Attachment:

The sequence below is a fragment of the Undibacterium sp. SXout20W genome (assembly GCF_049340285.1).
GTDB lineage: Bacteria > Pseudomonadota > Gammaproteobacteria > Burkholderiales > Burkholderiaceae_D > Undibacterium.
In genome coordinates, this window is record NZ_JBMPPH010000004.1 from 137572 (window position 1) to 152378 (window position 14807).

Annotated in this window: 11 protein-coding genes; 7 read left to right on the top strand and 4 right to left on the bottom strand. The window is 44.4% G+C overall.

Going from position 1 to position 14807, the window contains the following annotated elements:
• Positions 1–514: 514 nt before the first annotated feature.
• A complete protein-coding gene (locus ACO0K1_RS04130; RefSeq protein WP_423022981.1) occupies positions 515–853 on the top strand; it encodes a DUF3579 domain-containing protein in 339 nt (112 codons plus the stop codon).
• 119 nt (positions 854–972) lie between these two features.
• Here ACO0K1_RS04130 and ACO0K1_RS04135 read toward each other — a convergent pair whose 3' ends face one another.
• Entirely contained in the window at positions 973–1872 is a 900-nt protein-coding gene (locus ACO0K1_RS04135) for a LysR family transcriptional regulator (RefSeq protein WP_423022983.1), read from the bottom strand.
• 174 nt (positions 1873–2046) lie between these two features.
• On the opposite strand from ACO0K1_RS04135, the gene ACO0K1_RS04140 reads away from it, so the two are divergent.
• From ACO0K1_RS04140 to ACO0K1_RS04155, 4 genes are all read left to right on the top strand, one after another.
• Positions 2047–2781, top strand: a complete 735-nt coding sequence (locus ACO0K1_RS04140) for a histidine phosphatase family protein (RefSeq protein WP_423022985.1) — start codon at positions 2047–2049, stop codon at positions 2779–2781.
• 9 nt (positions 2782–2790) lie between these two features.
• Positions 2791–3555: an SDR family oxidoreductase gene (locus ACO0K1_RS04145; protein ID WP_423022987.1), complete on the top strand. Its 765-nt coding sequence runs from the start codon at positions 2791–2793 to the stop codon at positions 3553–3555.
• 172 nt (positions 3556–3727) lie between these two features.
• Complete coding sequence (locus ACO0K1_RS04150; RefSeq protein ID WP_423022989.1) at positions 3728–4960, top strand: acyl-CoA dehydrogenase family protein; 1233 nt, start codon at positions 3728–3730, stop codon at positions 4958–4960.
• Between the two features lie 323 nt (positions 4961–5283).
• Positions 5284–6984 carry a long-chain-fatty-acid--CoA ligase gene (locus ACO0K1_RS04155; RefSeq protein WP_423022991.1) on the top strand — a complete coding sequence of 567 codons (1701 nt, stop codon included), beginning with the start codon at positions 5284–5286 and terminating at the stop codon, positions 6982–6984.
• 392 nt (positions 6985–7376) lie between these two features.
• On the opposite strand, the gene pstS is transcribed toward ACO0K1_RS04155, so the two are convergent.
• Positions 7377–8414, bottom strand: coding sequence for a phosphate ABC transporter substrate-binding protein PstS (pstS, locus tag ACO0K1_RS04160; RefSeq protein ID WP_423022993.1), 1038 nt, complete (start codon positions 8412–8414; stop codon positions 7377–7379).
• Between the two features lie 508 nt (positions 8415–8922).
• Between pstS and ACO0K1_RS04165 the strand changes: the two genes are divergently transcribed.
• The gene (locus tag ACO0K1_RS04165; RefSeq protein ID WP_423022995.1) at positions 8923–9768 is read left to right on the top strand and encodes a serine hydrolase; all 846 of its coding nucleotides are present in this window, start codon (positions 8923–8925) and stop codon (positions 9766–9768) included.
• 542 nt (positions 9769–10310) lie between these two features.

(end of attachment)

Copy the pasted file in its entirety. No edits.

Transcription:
The sequence below is a fragment of the Undibacterium sp. SXout20W genome (assembly GCF_049340285.1).
GTDB lineage: Bacteria > Pseudomonadota > Gammaproteobacteria > Burkholderiales > Burkholderiaceae_D > Undibacterium.
In genome coordinates, this window is record NZ_JBMPPH010000004.1 from 137572 (window position 1) to 152378 (window position 14807).

Annotated in this window: 11 protein-coding genes; 7 read left to right on the top strand and 4 right to left on the bottom strand. The window is 44.4% G+C overall.

Going from position 1 to position 14807, the window contains the following annotated elements:
• Positions 1–514: 514 nt before the first annotated feature.
• A complete protein-coding gene (locus ACO0K1_RS04130; RefSeq protein WP_423022981.1) occupies positions 515–853 on the top strand; it encodes a DUF3579 domain-containing protein in 339 nt (112 codons plus the stop codon).
• 119 nt (positions 854–972) lie between these two features.
• Here ACO0K1_RS04130 and ACO0K1_RS04135 read toward each other — a convergent pair whose 3' ends face one another.
• Entirely contained in the window at positions 973–1872 is a 900-nt protein-coding gene (locus ACO0K1_RS04135) for a LysR family transcriptional regulator (RefSeq protein WP_423022983.1), read from the bottom strand.
• 174 nt (positions 1873–2046) lie between these two features.
• On the opposite strand from ACO0K1_RS04135, the gene ACO0K1_RS04140 reads away from it, so the two are divergent.
• From ACO0K1_RS04140 to ACO0K1_RS04155, 4 genes are all read left to right on the top strand, one after another.
• Positions 2047–2781, top strand: a complete 735-nt coding sequence (locus ACO0K1_RS04140) for a histidine phosphatase family protein (RefSeq protein WP_423022985.1) — start codon at positions 2047–2049, stop codon at positions 2779–2781.
• 9 nt (positions 2782–2790) lie between these two features.
• Positions 2791–3555: an SDR family oxidoreductase gene (locus ACO0K1_RS04145; protein ID WP_423022987.1), complete on the top strand. Its 765-nt coding sequence runs from the start codon at positions 2791–2793 to the stop codon at positions 3553–3555.
• 172 nt (positions 3556–3727) lie between these two features.
• Complete coding sequence (locus ACO0K1_RS04150; RefSeq protein ID WP_423022989.1) at positions 3728–4960, top strand: acyl-CoA dehydrogenase family protein; 1233 nt, start codon at positions 3728–3730, stop codon at positions 4958–4960.
• Between the two features lie 323 nt (positions 4961–5283).
• Positions 5284–6984 carry a long-chain-fatty-acid--CoA ligase gene (locus ACO0K1_RS04155; RefSeq protein WP_423022991.1) on the top strand — a complete coding sequence of 567 codons (1701 nt, stop codon included), beginning with the start codon at positions 5284–5286 and terminating at the stop codon, positions 6982–6984.
• 392 nt (positions 6985–7376) lie between these two features.
• On the opposite strand, the gene pstS is transcribed toward ACO0K1_RS04155, so the two are convergent.
• Positions 7377–8414, bottom strand: coding sequence for a phosphate ABC transporter substrate-binding protein PstS (pstS, locus tag ACO0K1_RS04160; RefSeq protein ID WP_423022993.1), 1038 nt, complete (start codon positions 8412–8414; stop codon positions 7377–7379).
• Between the two features lie 508 nt (positions 8415–8922).
• Between pstS and ACO0K1_RS04165 the strand changes: the two genes are divergently transcribed.
• The gene (locus tag ACO0K1_RS04165; RefSeq protein ID WP_423022995.1) at positions 8923–9768 is read left to right on the top strand and encodes a serine hydrolase; all 846 of its coding nucleotides are present in this window, start codon (positions 8923–8925) and stop codon (positions 9766–9768) included.
• 542 nt (positions 9769–10310) lie between these two features.